The second Tuesday of each month is Microsoft’s Patch Tuesday, and Microsoft offers a heads up the Thursday before. That’s today, and Microsoft’s Security Bulletin Advance Notification for June 2013 indicates it will be a laid-back month for IT admins—with one significant exception.
Microsoft has five security bulletins scheduled for next week. It’s the fewest bulletins for a single month so far this year, so IT admins are getting a bit of a break from the normally hectic pace of patch implementation. On top of that, of the five bulletins only one is rated as Critical, while the other four are merely Important.
Paul Henry, Security and Forensic Analyst at Lumension, points out that 2013 is eight bulletins ahead of last year at the halfway point. He also notes, however, that there has been the exact same number of Critical bulletins thus far, with 16.
The biggest priority for June will be Bulletin 1: a cumulative update for Internet Explorer—addressing 19 of the 23 issues fixed by Microsoft for Patch Tuesday.
“Bulletin One is downright scary, a remote code execution on IE on all versions of Windows [running from IE 6 through 10 on various platforms],” says Ken Pickering, development manager of security intelligence for CORE Security. “This one would make it easy to remotely gain access to someone’s machine via a malicious webpage.”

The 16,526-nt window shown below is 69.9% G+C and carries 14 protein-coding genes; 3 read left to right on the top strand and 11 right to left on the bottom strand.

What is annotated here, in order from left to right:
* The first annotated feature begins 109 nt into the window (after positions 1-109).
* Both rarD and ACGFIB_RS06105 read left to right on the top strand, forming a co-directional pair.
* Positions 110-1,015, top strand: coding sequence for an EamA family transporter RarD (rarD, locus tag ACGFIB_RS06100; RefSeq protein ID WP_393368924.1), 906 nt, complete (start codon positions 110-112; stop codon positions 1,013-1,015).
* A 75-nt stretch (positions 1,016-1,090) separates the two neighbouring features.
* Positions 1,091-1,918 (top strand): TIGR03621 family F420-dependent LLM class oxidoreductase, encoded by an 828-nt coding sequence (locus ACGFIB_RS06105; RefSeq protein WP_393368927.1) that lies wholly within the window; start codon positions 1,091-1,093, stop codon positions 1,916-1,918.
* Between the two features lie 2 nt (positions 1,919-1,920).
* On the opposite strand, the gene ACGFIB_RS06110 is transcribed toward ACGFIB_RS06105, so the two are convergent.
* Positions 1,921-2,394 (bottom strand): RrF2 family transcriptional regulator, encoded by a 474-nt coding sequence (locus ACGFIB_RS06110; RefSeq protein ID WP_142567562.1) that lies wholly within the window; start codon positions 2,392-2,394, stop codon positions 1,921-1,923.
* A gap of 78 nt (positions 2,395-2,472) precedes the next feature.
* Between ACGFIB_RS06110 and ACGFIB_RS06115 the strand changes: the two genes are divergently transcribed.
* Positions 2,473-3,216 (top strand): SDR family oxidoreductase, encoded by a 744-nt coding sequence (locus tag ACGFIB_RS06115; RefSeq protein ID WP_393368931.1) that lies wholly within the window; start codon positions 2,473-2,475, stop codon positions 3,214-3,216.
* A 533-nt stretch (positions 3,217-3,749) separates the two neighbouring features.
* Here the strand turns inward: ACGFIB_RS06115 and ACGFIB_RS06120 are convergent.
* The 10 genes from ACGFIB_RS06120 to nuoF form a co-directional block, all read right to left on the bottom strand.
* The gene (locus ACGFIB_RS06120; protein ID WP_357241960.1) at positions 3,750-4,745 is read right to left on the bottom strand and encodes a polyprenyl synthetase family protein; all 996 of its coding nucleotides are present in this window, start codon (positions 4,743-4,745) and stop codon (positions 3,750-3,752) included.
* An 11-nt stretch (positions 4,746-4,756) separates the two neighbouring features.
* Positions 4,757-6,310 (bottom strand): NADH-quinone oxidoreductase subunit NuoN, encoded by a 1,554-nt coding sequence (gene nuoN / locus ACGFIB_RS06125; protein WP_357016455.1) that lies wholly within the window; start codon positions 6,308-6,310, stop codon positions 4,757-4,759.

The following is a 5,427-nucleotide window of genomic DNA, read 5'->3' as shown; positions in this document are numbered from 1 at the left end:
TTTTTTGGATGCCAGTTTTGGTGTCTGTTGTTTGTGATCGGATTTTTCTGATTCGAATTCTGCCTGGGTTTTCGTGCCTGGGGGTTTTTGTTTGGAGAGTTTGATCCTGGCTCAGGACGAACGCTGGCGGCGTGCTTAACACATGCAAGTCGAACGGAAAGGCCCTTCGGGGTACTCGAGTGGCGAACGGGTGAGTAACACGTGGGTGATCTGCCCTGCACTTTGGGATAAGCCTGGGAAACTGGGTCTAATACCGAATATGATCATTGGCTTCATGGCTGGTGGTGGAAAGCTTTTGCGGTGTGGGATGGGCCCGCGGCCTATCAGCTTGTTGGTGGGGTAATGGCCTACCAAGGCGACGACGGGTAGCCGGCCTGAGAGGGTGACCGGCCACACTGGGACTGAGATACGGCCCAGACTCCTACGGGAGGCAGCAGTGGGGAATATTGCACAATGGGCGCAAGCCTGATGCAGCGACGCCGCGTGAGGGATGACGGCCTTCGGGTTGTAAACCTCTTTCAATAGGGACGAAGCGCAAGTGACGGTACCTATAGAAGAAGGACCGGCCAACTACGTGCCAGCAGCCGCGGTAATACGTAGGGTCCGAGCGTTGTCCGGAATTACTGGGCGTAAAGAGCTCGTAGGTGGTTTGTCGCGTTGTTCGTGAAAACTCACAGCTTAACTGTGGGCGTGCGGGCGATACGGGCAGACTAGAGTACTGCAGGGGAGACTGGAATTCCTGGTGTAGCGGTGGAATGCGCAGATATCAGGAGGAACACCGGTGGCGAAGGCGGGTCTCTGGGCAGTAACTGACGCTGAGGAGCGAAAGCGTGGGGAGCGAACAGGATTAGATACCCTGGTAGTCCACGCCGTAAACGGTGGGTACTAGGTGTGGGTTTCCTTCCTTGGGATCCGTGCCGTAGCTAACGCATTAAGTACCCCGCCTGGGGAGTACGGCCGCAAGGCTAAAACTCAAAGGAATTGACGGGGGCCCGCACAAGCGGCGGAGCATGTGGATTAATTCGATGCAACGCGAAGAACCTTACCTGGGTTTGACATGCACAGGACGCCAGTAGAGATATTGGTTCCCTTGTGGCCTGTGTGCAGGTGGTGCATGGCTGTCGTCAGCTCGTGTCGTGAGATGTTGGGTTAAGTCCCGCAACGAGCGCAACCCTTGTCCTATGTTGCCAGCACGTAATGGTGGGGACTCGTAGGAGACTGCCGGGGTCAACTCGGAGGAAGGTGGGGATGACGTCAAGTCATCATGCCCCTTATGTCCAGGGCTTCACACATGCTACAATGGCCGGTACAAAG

Henry disagrees a bit on the overall severity. “Though this may be very concerning at first glance, the bulletin should not cause undue alarm. In order for the vulnerability to be executed, an attacker would have to craft a malicious site and use a phishing attack to lure an unsuspecting user to the site, which would then compromise the system.”
Keeping that in mind, though, there is still cause for concern. A well-crafted phishing attack can achieve great success in luring unsuspecting users to help compromise their own systems. Make sure you educate your users about the threat, and remind everyone to think twice (or three times) before clicking suspicious or unknown links.
Bulletin 5 is also interesting. It is a vulnerability in Microsoft Office, but most IT admins probably won’t pay much attention to it—it only affects Office 2003 on Windows systems. What is concerning about Bulletin 5 is that it is a remote code execution vulnerability that also works against Office 2011 for Mac.
Tune in next Tuesday when the security bulletins are officially released for a deeper analysis of the vulnerabilities and priorities for patching.
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Tony is principal analyst with the Bradley Strategy Group, providing analysis and insight on tech trends. He is a prolific writer on a range of technology topics, has authored a number of books, and is a frequent speaker at industry events.
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